Monday, 19 March 2012

Eating By The Earth

We don't have to kill our own food today to practice the paleo food lifestyle BUT many people do not comprehend what 'living off the land' really looks like until you ask them to 'find your food' rather than shop for it.

Part of a paleo/primal diet is about being more aware of the earth around us and what it has to offer.

What would you eat if there were no grocery store? Go outside. Why not? The weather's nice enough. Look around. What do you see that is edible? What is the most abundant and easy to collect?

Does access change seasonally? Regionally? What would you have to do if you had no access to grocery stores for a year?

Would we eat seeds or would it be more prudent to leave the seeds to make more plants as plants have many leaves and many leaves will fill more stomachs than a few seeds?

Would we consume the milk of an animal or let the animal's offspring drink the milk so that we would have the grown off-spring to make stew with through the winter?

There are many more similar questions that I constantly have floating around me.

I never seem to get tired of considering them. :)

Here is a pretty cool write-up done by students, reviewing current beliefs about the evolution of diet practices: Prehistoric Life

Of what current tribal hunting/gathering practices yield: Early Ancestors

And a very cool article about how science is changing ideas about what has been eaten in the past based on dental etchings: Rethinking Food Intake of the Caveman

I like to imagine what I might think if there were no grocery stores.

When I think about it, I always begin with spring.  At that time, the easiest thing to get is greens (in warm weather months), later in the season, fruit and birds.  (Killing two birds with one stone so-to-speak lol).  Collecting and drying this type of food for winter use would be a very big deal because of such a lack of plant life, especially in areas that maintain snow through the winter.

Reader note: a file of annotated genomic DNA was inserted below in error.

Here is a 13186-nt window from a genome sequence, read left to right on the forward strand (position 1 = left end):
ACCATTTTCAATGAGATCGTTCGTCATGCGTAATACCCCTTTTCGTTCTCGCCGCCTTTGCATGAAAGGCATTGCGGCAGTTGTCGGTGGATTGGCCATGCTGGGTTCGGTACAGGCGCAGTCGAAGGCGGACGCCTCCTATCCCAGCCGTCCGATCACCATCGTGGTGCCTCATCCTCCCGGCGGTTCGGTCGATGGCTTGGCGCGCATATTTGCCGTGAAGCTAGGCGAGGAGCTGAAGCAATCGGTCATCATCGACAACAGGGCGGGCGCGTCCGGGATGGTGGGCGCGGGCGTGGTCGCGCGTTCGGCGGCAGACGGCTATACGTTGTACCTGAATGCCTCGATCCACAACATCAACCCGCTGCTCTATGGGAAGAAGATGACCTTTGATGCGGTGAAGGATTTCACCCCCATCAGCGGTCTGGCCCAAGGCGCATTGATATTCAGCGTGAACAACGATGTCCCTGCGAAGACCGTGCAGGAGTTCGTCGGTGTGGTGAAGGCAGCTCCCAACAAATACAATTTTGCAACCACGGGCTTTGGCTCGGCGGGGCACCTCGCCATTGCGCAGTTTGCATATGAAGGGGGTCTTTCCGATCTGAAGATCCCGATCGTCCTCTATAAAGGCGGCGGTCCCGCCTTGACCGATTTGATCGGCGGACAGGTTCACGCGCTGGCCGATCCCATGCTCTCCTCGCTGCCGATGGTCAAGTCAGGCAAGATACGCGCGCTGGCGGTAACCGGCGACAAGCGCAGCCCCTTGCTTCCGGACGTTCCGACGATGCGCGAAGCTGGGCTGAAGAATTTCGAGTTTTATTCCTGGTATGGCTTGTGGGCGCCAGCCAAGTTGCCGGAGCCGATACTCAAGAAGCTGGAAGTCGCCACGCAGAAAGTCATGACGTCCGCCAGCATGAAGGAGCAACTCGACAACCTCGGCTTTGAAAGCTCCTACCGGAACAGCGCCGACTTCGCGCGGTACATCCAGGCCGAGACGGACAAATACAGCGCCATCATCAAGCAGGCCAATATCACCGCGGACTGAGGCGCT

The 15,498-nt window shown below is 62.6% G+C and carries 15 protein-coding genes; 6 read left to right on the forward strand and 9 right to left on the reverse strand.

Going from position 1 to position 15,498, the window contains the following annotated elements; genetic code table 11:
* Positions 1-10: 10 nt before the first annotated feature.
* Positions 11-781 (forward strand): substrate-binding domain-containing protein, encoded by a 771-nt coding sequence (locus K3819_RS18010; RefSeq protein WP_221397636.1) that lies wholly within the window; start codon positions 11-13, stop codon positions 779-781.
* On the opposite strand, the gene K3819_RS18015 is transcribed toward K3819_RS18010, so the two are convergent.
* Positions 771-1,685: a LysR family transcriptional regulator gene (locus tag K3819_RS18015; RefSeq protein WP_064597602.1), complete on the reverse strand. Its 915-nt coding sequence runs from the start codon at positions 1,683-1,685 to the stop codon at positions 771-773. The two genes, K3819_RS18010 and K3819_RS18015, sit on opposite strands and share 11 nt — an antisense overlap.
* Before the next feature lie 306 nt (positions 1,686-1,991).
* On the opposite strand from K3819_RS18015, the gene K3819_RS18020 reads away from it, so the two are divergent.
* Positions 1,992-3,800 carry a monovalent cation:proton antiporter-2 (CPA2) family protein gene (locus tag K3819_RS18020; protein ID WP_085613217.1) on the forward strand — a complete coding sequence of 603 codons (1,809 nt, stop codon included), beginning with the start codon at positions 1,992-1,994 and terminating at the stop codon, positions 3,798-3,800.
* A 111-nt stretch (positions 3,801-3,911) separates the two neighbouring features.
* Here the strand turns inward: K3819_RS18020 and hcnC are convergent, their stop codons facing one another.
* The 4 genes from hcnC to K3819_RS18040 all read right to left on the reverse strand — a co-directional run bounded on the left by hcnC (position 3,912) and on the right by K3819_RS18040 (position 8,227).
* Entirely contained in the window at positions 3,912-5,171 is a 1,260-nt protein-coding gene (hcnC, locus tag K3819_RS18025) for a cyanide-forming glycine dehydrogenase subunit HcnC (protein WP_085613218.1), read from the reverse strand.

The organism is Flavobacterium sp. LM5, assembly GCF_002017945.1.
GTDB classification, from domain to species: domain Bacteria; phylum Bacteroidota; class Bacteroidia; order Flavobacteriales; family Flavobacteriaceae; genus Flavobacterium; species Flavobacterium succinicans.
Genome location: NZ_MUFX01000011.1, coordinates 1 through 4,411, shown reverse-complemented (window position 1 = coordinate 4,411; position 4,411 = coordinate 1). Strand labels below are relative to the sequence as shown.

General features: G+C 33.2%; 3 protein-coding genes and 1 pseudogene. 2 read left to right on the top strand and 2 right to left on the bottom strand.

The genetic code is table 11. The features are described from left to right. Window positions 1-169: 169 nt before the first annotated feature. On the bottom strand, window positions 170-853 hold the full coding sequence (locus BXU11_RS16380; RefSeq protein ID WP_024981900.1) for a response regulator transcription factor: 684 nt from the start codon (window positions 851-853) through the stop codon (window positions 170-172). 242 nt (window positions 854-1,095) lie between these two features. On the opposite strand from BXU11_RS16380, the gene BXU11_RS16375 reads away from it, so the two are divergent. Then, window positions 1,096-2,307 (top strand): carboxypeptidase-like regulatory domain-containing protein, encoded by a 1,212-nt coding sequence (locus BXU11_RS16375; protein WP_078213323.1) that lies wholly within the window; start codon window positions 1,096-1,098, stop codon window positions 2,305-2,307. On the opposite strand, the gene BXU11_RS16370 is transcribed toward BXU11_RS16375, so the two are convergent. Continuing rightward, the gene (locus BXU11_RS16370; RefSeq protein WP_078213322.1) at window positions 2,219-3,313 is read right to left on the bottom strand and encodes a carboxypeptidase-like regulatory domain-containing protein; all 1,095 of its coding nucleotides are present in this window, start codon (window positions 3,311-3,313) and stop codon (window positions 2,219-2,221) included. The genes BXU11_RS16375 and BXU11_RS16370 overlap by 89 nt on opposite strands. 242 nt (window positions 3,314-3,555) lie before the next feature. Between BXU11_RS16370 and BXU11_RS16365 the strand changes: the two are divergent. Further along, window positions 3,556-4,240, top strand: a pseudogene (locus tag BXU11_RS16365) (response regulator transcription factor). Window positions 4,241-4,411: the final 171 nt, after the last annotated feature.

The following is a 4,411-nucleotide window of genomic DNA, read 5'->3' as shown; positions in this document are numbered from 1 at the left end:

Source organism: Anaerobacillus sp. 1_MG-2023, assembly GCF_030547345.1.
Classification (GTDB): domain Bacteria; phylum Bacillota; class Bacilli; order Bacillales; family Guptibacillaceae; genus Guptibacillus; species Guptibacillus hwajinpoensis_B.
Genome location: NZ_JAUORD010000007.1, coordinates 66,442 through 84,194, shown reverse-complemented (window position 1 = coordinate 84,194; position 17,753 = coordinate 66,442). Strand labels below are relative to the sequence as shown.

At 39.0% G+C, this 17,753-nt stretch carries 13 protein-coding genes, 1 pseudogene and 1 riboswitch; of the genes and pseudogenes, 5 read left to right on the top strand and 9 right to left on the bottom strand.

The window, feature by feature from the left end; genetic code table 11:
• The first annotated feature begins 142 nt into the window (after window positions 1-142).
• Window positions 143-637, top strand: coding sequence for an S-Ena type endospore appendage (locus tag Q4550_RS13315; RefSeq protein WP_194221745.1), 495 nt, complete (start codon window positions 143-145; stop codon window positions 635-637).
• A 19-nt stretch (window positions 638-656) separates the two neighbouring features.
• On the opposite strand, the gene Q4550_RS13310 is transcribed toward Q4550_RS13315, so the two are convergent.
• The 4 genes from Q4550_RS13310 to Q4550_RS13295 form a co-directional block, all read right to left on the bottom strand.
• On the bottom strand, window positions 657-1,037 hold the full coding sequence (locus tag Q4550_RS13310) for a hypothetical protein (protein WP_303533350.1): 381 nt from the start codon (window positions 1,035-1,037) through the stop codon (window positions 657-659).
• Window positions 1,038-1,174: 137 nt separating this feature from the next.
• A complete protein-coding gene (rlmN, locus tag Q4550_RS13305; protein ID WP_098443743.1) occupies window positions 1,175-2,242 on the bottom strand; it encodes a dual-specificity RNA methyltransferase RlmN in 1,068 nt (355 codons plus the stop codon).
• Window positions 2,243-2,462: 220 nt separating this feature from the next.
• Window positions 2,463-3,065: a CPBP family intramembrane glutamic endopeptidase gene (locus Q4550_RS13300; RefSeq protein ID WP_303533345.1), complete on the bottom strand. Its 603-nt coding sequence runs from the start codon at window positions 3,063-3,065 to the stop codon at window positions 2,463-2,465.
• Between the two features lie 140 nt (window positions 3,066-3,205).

There might be one big hunt at the beginning of the year to celebrate the coming of the warm months, resulting in one big meal of meat and fresh greens.  After that, a fair bit might be turned into soup/stew.   And lastly, the remainder would be salted and turned into dried meat.  This meat would be used later in the summer to make more soup.  And hopefully there would be enough left over to put away for some winter months also.

Another hunt might occur in the fall, after all the wild babies had weaned from their mothers resulting in an end-of-season feast with the rest being dried and put away for winter.

In cold weather months some hunting might occur for another large portion of meat.  And during very long winters it might be considered lucky to find a larger animal who has died of starvation and frozen.

All the skins through the year would be saved and turned into clothing during the many winter months of sitting and saving energy.

I spoke to a  person on a primal site the other day where there was an argument going on over whether women are supposed to have visible abs or not.  (How ridiculous is that?  If you want them fine.  If you don't want them, fine.  Can we all just support eachother in our individual goals toward health?)

When I think about this seasonal eating, it makes sense that we have evolved into beings that prefer to cycle on and off different foods depending upon what is seasonally available. So this also should be considered in a 'paleo' diet. It makes sense on many levels and in many practices including the health results that many people experience with various types of fasting practises, rotational religious practises (lent, fish on Fridays, etc.) and various other historical practices that rotate food and end up creating (intentionally or unintentionally) a detox process that aids in healing a greater portion of the population. This leads to wondering about the current gluten/dairy fasting regimen (which may be sporadic for some or last for years/lifetime for others) that is quickly gaining popularity may be just another one of these modern day practices (rather than being based on season or religion, is based on pop-culture) that may spare the portion of the population that participates, from health issues experienced by the non-participating group. It would all be very interesting, after many years have passed, to see how this gf/cf/paleo 'craze' of the early 20th century will be interpreted.

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